To establish defamation, a plaintiff in federal court must plausibly show the defendant (1) published (2) an actionable statement with (3) the requisite intent. An “actionable statement” is one that is (1) factual (as opposed to opinion); (2) false; (3) defamatory in nature; and (4) about the plaintiff. Certain potentially defamatory statements are protected from defamation actions by qualified privilege. Specifically, the privilege applies to communications between persons on a topic in which they share a common interest or duty. (See Larimore v. Blaylock, 259 Va. 568, 572 (2000)).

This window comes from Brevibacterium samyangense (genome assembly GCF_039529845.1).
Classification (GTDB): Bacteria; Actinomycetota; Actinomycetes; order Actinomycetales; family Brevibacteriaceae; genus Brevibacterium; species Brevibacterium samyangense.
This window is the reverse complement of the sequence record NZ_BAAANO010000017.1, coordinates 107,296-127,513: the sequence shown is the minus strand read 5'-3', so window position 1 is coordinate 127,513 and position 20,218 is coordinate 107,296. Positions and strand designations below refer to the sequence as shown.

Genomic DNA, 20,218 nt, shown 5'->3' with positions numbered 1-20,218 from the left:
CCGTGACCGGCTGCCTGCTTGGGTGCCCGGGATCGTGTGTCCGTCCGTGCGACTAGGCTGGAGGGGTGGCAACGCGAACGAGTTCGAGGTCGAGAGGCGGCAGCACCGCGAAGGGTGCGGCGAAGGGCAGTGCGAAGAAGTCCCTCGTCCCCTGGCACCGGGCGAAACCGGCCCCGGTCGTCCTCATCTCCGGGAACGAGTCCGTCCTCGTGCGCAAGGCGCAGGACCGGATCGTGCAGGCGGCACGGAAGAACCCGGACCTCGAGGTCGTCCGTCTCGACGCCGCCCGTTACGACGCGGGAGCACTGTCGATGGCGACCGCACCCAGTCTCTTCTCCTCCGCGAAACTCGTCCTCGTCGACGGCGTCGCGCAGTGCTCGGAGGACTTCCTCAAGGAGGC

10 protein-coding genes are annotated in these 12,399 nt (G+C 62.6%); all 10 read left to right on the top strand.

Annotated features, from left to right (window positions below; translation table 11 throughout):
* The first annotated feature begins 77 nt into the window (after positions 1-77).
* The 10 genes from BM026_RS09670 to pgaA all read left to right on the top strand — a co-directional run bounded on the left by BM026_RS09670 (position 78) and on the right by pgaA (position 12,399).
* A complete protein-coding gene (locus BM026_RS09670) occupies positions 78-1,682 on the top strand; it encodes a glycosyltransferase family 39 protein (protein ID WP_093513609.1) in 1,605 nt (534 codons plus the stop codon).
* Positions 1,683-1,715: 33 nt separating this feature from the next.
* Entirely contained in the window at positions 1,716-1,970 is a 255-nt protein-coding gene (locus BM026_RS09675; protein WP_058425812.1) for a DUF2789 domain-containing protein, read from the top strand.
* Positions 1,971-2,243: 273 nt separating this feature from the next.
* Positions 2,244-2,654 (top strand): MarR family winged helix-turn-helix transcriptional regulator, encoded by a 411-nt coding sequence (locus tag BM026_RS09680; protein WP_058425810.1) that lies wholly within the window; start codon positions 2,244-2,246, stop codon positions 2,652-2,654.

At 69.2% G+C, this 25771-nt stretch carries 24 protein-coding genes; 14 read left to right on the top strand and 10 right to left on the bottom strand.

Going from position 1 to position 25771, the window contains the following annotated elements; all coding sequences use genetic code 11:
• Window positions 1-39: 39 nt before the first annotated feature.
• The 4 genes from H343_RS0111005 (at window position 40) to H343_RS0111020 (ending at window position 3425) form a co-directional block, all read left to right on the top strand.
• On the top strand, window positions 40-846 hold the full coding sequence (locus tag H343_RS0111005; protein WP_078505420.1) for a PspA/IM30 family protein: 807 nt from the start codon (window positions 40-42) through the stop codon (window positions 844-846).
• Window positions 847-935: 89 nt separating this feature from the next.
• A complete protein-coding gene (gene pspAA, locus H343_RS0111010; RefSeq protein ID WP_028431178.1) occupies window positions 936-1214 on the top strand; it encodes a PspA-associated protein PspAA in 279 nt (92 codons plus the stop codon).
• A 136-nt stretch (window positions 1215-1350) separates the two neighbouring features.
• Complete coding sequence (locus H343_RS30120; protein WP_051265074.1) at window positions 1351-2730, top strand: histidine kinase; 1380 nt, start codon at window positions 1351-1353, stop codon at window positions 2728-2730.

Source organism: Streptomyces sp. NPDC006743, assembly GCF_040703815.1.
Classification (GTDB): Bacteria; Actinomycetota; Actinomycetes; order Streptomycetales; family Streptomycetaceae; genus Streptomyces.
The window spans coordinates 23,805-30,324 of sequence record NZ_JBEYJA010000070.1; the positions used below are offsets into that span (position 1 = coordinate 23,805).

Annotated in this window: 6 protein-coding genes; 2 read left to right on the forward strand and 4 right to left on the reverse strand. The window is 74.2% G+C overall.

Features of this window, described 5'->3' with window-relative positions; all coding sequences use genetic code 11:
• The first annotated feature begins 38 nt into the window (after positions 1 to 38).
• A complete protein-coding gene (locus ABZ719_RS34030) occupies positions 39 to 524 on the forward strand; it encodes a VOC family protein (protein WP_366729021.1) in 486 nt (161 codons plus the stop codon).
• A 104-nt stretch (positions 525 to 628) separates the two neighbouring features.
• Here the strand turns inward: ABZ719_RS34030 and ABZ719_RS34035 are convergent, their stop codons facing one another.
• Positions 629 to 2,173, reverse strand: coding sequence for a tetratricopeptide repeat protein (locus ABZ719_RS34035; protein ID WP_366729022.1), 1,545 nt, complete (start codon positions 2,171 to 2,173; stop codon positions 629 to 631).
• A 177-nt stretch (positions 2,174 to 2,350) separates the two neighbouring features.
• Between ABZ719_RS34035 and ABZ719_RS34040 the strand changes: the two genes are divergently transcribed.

A plaintiff can overcome this privilege if he shows by clear and convincing evidence that (1) the statements were made with knowledge that they were false or with reckless disregard for their truth; (2) the statements were communicated to third parties who have no duty or interest in the subject matter; (3) the statements were motivated by personal spite or ill will; (4) the statements included strong or violent language disproportionate to the occasion; or (5) the statements were not made in good faith. (See Cashion v. Smith, 286 Va. 327, 339 (2013)).